Migraines aren't just bad headaches. They're as real and serious as any neurological medical disorder with symptoms that vary from person to person. And no, not all migraines are the same. There are many different types including ones with and without aura and ones that are classified as episoidic migraines (patients who experience migraine headache attacks on less than 15 days/month) or ones called chronic migraine (headache on 15 days a month or more, with criteria for migraine met on at least eight days a month). Migraines can take a toll on your health, work and social life, but with lifestyle adjustments and medication they can be controlled. Find out how by talking to your doctor.
HOW COMMON ARE
More common than you would think. It’s a condition that affects over 2.7 million Canadians and frequently occurs between ages 30 and 49– with females twice as likely to report their diagnosis than males.
Since each attack can be different, the impact on your life may vary.
26% of Canadians reported that their migraines prevented them from partaking in activities.
34% of Canadians reported limitations in their job opportunities.
36% of Canadians reported missing at least one day of work in the past three months due to migraines.
STAGES OF A
There are four distinct phases of a migraine attack that may overlap: warning (or Prodrome), aura, headache and recovery (or Postdrome).
The Warning (Prodrome) Phase
Most migraine sufferers experience a range of symptoms well before the onset of a migraine attack. This phase can last as long as 72 hours. Some of these symptoms include:
- mood changes
- food cravings
- repetitive yawning
- stiff neck
- sensitivity to sounds
These symptoms may continue into the aura phase.
The Aura Phase
Aura is a range of temporary warning symptoms and affects around 1/3 of people with migraines. Some common symptoms are visual disturbances such as flashing lights, zig-zag patterns or blind spots. Other symptoms include:
- difficulty speaking
- tingling sensation
Auras typically last up to one hour, but in some cases even longer. In severe cases the aura can last well into the headache phase.
The Headache Phase
This phase typically lasts 4 to 72 hours and is characterized by a throbbing, pulsating pain on one side of the head, or in some cases both sides. An attack can be moderate to severe in intensity and is aggravated by physical activity. Additional symptoms during this phase include nausea and vomiting, as well as sensitivity to light, sounds, and smells.
The Recovery (Postdrome) Phase
The final phase of the migraine attack includes symptoms from the warning phase – typically exhaustion, difficulties concentrating, and a stiff neck - completing a full circle.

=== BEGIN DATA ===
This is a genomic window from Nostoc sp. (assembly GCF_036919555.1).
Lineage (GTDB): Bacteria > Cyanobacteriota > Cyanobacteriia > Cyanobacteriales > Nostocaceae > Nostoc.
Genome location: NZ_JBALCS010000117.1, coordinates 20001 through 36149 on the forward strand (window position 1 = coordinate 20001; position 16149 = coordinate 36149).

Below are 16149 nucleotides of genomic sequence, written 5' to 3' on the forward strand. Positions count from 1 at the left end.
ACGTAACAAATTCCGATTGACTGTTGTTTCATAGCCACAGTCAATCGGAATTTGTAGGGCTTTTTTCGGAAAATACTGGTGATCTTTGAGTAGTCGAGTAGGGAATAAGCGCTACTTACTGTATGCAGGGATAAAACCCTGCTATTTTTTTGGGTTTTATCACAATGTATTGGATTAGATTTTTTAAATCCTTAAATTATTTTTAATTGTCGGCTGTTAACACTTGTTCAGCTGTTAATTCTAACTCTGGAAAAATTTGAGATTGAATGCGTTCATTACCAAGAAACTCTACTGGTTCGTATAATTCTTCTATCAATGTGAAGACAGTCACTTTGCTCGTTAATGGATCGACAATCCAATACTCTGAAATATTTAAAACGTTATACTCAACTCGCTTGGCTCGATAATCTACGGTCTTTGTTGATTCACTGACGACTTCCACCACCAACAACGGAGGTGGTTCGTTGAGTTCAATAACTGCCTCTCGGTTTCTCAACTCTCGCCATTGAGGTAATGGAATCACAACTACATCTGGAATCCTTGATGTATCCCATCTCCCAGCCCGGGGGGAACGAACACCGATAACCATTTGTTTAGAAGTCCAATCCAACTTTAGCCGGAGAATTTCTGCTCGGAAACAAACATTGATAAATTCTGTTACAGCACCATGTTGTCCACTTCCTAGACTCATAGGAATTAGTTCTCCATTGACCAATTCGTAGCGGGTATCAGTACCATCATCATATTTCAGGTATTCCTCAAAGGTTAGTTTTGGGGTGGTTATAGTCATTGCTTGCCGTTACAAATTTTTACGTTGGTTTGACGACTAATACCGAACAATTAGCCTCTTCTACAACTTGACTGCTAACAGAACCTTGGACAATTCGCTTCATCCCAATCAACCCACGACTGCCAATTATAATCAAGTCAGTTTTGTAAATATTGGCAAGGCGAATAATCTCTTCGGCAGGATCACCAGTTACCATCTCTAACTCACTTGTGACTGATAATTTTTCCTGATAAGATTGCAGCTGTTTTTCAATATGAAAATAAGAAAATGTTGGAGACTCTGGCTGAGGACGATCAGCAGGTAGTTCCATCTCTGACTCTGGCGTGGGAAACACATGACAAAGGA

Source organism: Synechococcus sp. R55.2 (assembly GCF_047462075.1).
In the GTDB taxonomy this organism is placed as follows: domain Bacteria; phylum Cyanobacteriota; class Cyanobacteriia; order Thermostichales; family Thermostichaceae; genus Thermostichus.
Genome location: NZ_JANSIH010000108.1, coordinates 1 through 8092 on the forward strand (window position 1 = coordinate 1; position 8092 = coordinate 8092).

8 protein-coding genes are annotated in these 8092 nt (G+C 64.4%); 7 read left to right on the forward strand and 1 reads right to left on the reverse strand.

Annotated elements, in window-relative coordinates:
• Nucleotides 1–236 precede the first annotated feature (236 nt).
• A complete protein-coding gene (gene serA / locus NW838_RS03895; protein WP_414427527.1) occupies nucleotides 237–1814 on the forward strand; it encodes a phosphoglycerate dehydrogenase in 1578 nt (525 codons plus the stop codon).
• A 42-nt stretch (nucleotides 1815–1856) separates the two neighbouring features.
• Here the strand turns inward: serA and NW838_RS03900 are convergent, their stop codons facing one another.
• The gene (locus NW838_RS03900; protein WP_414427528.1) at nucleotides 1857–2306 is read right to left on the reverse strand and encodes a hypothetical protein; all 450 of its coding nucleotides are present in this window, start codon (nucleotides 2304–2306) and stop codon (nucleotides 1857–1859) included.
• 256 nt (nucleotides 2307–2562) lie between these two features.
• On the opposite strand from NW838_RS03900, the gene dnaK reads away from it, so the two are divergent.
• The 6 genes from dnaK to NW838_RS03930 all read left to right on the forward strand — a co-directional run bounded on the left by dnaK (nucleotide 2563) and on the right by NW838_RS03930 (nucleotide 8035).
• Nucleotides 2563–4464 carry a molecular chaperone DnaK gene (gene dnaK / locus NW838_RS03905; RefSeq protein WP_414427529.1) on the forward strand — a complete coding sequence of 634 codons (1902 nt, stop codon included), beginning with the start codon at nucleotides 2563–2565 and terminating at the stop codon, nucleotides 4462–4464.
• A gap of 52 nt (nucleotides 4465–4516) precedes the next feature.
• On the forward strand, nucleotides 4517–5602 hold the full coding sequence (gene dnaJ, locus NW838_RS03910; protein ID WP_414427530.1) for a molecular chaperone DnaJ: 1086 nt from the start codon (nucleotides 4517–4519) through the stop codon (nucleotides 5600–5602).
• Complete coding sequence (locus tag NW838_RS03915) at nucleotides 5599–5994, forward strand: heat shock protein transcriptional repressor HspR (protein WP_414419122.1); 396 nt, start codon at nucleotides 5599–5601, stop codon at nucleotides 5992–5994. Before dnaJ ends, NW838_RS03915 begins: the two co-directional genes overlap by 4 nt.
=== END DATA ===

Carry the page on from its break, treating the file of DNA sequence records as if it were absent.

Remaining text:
Figure based on information from Canadian Headache Society Guidelines (2013). Acute Drug Therapy for Migraine, Goadsby P, et al. Pathophysiology of Migraine and Dodick DW and Silberstein SD, et al. Contemporary Neurology Series, Migraine.
Honestly, we don’t exactly know why they happen. But we’re still researching and discovering new areas of the brain that are involved in migraines – like the role the neuropeptides play in an attack. That being said, there are triggers that lead to an attack, most of which are unique to each person.
Some of these common triggers are:
Acute & chronic stress
Sleep(EITHER Too much or too little)
Hormonal Fluctuation(reacting to strong lights, noises and odours)
Weather changes & environmental factors
Some food & beverages
The more you know about your migraines, the easier it will be to talk to your doctor. Use the Migraine Diary to track your experiences and help identify potential triggers.
There’s no cure for migraines, but there are treatments and techniques that can help make migraines more manageable.
There are two kinds of medications: preventative and acute.
1. Preventative Migraine Medications
The goal of preventative therapies is to reduce the frequency and severity of migraine attacks. There are five medications currently available in Canada specifically for the prevention of migraine attacks:
- Aimovig* (erenumab)
- Botox* (onabotulinumtoxinA)
- Flunarizine* (flunarizine hydrochloride)
- Sandomigran* (pizotifen hydrogen malate)
- Topamax* (topiramate)
Your doctor will determine if you are a suitable candidate for any of these medications.
2. Acute Migraine Treatments
The goals of these acute treatments are to relieve the pain and/or associated symptoms like nausea and sensitivity to light. Make sure to take your acute treatment as soon as you feel the migraine attack starting.
- Over-the-counter pain medications like ibuprofen and naproxen
- Prescription pain medications and NSAIDs (i.e. prescription strength naproxen)
- Migraine specific medications such as triptans, sumatriptan succinate (Imitrex*), rizatriptan benzoate (Maxalt*), almotriptan malate (Axert*), zolmitriptan (Zomig*), eletriptan hydrobromide (Relpax*), frovatriptan succinate (Frova*) and naratriptan as naratriptan hydrochloride (Amerge*)
*All trademarks and registered trademarks are the property of their respective owners.
Alternative Treatments for Migraine
Not everyone wants to take medication and that’s totally fine. There are alternative or complementary therapies you can consider, such as:
- dietary therapy
- relaxation therapy
- therapeutic massage and yoga
EVOLVING SCIENCE OF
Migraines are a complex and multi-faceted disorder. Debates over what causes migraines have been going on for years and a lot is still unknown. However, lots of research has been done recently to understand how migraines work and how we can manage them better. For example, we do know that migraines involve the activation and sensitization of a pathway in the brain called the trigeminal system. Talk to your doctor regularly, so you can stay in the loop.